Marketers have been doing this for years. We use quality data to inform our strategic decisions and campaign messaging. This is precisely how Trump’s campaign used digital to win the election in 2016.
These days, professionals in nearly every industry have heard the buzz word “big data,” but using data to inform your government affairs, communications and grassroots engagement strategies is not a fad — it is a necessity. However, be cautioned: not all data is created equal.
STOP buying email lists and using “Big Data” shops like Nielsen that utilize cookie-based targeting to build your coalitions! Time and time again we find that the data generated via these methods is poor quality, unreliable and even inaccurate. You want to build your coalition on a strong foundation of real users who opted-in to your coalition because care about your cause. These are users who can be mobilized and called upon in time of need.
Data-driven communications and advocacy campaigns are slowly becoming the standard for many public affairs agencies. Data helps define an audience, determine campaign messaging, and hone in on effective advocacy efforts. Data can greatly improve key performance metrics, and ultimately, increases the likelihood of an advocacy win.
Agencies who ignore this data are essentially driving blind and missing an opportunity to connect with their audience on the topics for which they care deeply.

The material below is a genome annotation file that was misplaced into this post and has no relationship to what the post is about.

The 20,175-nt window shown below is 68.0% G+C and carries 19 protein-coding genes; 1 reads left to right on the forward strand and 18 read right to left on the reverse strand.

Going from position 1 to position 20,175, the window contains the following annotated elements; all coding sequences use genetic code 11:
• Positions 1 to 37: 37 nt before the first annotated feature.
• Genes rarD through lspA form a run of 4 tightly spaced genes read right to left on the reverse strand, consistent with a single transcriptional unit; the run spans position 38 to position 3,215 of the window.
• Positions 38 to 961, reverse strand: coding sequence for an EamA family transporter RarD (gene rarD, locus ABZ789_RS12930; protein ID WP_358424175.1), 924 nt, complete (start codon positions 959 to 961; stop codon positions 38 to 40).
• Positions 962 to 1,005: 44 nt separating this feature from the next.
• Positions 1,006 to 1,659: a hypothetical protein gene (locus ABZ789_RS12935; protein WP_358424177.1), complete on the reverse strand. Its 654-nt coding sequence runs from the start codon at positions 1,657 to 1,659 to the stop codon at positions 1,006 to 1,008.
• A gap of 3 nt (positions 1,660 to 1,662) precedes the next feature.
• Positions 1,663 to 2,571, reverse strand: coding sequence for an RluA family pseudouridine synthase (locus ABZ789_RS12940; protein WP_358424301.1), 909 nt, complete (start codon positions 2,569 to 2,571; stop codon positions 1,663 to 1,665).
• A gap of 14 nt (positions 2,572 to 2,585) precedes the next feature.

We use data to find potential advocates, increase advocacy action rates, target specific lawmakers and help drive their advocates down the coalition funnel. These practices will continue to increase in importance as agencies collect more digital data and as software platforms become more sophisticated at automatically optimizing tasks based on data collected. This might include landing page A/B testing of messages and images, or even more advanced optimization techniques that automatically trigger online events when people opt-in to your campaign. I.e. social media posting with @mentions and automatic email sending to media and lawmakers.
Click here to see a case study where we used a data-driven approach combined with custom software to achieve campaign success.
The use of digital within the public affairs space is changing at a rapid pace. To keep up, public affairs agencies (our clients) turn to our team of experienced digital experts to guide them through this constantly-changing space.
Our team builds robust digital advocacy strategies, brings on the right digital communications professionals, and leverages the necessary software needed to implement sophisticated, data- and analytics-driven campaigns.
Have any upcoming campaigns or projects with a digital component? Give us a call! Our digital specialists will happily chat with you about our ideas on how we can work together!
To see what else we’ve been up to and are capable of doing, please take a look at our Capabilities Deck… hooray! (Click the BIG red button below to download the deck)
If you have any digital needs or know someone who does, please shoot me a call at 916.601.7527 or email us directly at firstname.lastname@example.org!